KC: I have one more class left. I'm going to travel and try to finish the class at the same time. I have some experience with that, because I had a full course load this semester and had to miss chunks some time for Q-School. I got really lucky to get to this point. Just being able to get my tour card and getting my degree from USC have been dreams of mine, so I'm so happy with how it all worked out.

AK: What's the next step for you as a new professional golfer?

KC: As of now, I'm still trying to figure out how the priority list and rankings work, to see which tournaments I get into. But I think the first tournament I'm playing is in the Bahamas at the end of January, so I'm looking forward to that and all the international tournaments. I went to Ireland for a tournament a couple years ago when I was a junior golfer. Starting my professional career in the Bahamas is not too shabby, and I think there are a lot of international swings, so that will be fun.

AK: Lastly, what are your goals as a professional golfer?

KC: For this first year out, I want to play well enough to secure my tour card for next year, obviously. But ultimately, I want to be one of the best out there, so hopefully I achieve that.

Stevens Center Academic Spotlight: Victoria Morgan

USC's student-athletes are more than just champions on the field, court, diamond and pool --- they're champions in the classroom as well. Each week, we will get to know one of these scholarly Trojans a bit better in our academic spotlight.

_KON7639.JPGName: Victoria Morgan
Class: Senior
Sport: Women's Golf
Major: East Asian Studies (already received Bachelor's degree from USC in Philosophy, Politics and Law)
GPA: 3.77

AK: What are some of the most interesting things you learned as a Philosophy, Politics and Law major?

VM: I'm acting as a research assistant now for the same professor that mentored me when I published a paper a couple years ago in the USC Journal of Law and Society. In that paper I was able to research how international law deals with the concept of torture and how the CIA has tried to interpret international law ... I didn't know anything about international law going into college, and now that's one of the things I hope to focus on for the rest of my life. That and human rights.

AK: Do you plan to go to law school after graduating? What are your career goals?

VM: It's a little bit complicated. I hope to play professional golf for about five years and see what I can do out there, get on the LPGA and hopefully have a good career. But I'm more of an academic person; I definitely put the student part first in "student-athlete." So long term, I want to go to a top-notch law school. I'm hoping to go to Stanford --- as much as I want us to always beat them in football, I was just playing up there and got to meet Condoleezza Rice, who's a professor over there, and I love the academic rigor that their law school presents. Then after that, I'm interested in human rights. I'll maybe try to get into politics and see what I can do there. I'm not too sure after that.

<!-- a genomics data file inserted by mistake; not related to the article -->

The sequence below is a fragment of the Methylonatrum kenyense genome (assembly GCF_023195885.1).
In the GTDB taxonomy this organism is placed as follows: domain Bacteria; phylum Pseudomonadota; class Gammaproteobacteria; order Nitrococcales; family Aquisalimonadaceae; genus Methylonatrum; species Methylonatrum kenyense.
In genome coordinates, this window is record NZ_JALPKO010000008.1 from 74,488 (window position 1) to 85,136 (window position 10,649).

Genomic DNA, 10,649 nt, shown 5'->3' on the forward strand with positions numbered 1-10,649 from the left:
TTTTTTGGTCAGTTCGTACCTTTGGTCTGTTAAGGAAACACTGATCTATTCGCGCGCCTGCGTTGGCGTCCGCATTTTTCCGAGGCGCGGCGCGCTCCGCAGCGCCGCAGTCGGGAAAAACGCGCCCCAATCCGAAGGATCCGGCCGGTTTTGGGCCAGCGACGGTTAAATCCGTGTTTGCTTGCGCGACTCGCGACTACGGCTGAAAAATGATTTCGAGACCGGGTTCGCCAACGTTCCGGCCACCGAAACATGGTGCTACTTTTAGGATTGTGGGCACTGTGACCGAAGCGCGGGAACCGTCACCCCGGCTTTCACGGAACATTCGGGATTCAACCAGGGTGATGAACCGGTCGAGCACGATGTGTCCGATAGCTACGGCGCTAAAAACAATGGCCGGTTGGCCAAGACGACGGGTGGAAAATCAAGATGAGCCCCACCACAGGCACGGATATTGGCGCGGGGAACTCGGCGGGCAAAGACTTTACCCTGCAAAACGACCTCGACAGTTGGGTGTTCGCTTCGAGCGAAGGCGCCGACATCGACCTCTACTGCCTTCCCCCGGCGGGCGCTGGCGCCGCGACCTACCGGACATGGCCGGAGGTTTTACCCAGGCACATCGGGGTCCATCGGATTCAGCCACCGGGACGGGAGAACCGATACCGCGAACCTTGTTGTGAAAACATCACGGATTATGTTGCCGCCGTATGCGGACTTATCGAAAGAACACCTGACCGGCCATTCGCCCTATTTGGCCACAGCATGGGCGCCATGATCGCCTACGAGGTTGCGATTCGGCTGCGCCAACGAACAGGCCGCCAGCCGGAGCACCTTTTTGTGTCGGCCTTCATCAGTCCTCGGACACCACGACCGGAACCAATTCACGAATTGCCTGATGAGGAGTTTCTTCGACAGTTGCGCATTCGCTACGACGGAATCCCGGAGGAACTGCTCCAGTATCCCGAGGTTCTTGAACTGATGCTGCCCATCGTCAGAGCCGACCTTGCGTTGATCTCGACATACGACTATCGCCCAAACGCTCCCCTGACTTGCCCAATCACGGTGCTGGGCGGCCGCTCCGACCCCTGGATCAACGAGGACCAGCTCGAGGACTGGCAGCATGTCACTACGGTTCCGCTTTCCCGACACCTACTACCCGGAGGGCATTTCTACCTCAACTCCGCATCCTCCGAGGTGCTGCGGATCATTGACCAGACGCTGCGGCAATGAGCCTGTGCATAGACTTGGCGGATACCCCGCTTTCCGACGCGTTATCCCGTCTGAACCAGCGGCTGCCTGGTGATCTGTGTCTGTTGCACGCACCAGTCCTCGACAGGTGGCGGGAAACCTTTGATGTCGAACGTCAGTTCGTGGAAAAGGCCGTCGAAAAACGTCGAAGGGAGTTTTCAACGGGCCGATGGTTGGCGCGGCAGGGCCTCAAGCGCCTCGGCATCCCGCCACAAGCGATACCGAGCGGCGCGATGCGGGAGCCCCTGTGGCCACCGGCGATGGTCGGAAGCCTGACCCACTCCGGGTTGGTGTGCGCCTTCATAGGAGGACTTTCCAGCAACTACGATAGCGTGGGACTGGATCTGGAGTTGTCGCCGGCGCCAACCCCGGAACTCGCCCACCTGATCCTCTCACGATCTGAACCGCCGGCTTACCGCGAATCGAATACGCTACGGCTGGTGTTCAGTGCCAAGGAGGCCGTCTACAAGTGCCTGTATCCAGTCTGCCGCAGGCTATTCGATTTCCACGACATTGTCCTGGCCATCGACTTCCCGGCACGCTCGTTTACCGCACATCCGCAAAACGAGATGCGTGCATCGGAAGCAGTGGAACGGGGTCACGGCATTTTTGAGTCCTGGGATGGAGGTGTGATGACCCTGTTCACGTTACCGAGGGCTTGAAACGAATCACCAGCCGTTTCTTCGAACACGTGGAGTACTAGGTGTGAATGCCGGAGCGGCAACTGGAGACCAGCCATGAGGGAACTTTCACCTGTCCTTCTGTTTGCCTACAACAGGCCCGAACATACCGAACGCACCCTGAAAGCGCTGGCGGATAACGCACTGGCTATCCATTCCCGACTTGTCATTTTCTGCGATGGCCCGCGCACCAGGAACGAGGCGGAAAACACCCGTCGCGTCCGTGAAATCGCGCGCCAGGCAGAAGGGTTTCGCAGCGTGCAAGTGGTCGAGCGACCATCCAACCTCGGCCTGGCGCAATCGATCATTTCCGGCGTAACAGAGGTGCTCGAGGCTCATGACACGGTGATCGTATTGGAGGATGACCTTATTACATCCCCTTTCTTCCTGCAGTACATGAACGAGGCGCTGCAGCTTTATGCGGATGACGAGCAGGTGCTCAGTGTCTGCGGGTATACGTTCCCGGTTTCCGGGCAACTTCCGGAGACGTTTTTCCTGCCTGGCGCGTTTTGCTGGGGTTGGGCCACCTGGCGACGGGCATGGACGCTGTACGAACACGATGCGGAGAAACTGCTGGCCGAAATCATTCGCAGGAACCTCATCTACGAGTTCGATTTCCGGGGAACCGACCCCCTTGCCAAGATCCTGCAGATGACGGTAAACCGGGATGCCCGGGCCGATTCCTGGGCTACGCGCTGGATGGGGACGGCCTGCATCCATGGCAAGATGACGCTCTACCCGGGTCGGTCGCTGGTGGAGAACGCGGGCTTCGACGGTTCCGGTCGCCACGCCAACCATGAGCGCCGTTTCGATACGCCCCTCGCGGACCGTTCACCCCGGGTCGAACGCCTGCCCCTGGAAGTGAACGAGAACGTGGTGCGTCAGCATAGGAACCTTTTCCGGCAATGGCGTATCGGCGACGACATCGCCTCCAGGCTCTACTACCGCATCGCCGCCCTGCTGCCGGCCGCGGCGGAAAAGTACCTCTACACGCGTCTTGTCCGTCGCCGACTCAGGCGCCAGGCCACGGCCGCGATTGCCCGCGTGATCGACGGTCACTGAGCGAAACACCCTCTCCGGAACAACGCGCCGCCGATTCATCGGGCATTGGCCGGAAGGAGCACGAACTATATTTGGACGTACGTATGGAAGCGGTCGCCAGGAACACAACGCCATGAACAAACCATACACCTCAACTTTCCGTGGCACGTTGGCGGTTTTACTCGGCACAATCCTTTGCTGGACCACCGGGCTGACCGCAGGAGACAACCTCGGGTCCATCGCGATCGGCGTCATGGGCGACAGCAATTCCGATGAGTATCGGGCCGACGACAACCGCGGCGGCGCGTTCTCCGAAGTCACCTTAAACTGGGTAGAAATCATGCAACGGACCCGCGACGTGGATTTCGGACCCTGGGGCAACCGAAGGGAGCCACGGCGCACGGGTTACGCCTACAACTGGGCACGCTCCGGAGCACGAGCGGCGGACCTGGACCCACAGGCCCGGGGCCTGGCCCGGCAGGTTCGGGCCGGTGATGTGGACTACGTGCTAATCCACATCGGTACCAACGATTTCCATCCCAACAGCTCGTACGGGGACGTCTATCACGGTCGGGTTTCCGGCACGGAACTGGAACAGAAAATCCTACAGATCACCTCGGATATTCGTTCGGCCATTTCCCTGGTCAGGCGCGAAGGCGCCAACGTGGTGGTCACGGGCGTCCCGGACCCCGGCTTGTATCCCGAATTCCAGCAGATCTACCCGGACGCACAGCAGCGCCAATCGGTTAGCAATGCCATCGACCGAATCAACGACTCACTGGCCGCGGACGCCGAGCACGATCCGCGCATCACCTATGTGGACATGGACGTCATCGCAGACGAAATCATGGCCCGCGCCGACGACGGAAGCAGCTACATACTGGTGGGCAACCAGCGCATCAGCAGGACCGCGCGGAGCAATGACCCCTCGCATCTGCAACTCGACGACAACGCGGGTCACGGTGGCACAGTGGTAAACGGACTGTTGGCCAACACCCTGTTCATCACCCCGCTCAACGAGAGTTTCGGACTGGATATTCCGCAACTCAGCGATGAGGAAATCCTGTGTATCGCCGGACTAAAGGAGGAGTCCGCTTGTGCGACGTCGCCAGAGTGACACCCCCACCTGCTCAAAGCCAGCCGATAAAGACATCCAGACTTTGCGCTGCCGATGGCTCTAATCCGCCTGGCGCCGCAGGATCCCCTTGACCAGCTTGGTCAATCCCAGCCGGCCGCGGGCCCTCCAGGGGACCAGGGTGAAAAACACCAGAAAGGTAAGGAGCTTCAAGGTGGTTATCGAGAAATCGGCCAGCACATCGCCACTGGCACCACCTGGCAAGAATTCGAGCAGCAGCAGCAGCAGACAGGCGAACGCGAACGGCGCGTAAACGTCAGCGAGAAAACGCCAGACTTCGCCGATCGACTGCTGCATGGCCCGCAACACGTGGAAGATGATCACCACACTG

AK: Is there any cause in particular that you're passionate about right now?

VM: Something that I've been studying recently is how best to deal with the power that the U.S. has. You obviously don't want to try to force other nations using military might to use the policies that you think are best, but at the same time you want to use the privileges that you have to aid others around the world. So there's a very delicate balance of forcing democracy on people versus helping. Nobody has all the answers, but I hope to pursue that further. A big goal would be to work for the United Nations --- that would be a dream come true.

AK: What was your conversation like with Condoleezza Rice?

VM: The most interesting thing she said was that she was studying to be a concert pianist when she was growing up, and she got to that level, but she decided that she was never going to be the absolute best in that, so she transitioned to something that was her true passion, which was politics. I think for all athletes, there comes a time when you don't want to play anymore or you're too old to play, and you have to transition to something else. So that showed me that you can be the best in two totally different worlds. That's what I hope to be: I hope to get to the very top at golf --- collegiate golf and then professional golf --- and then I hope to get to the very top in my academic aspirations as well.

AK: When you did get the opportunity to pursue a second degree here, why did you choose East Asian Studies?

VM: I took a semester of Korean language and most of my teammates are Korean. And women's golf is extremely popular in Asia, particularly in South Korea. So I've bumped into the East Asian culture over and over again and I've begun to love it over the years. My teammates are like sisters to me, so I wanted to pursue it further in a more academic setting. This semester I'm specifically focusing on China and Chinese politics.

AK: You've traveled to every continent, right? What are some of your favorite countries you've visited?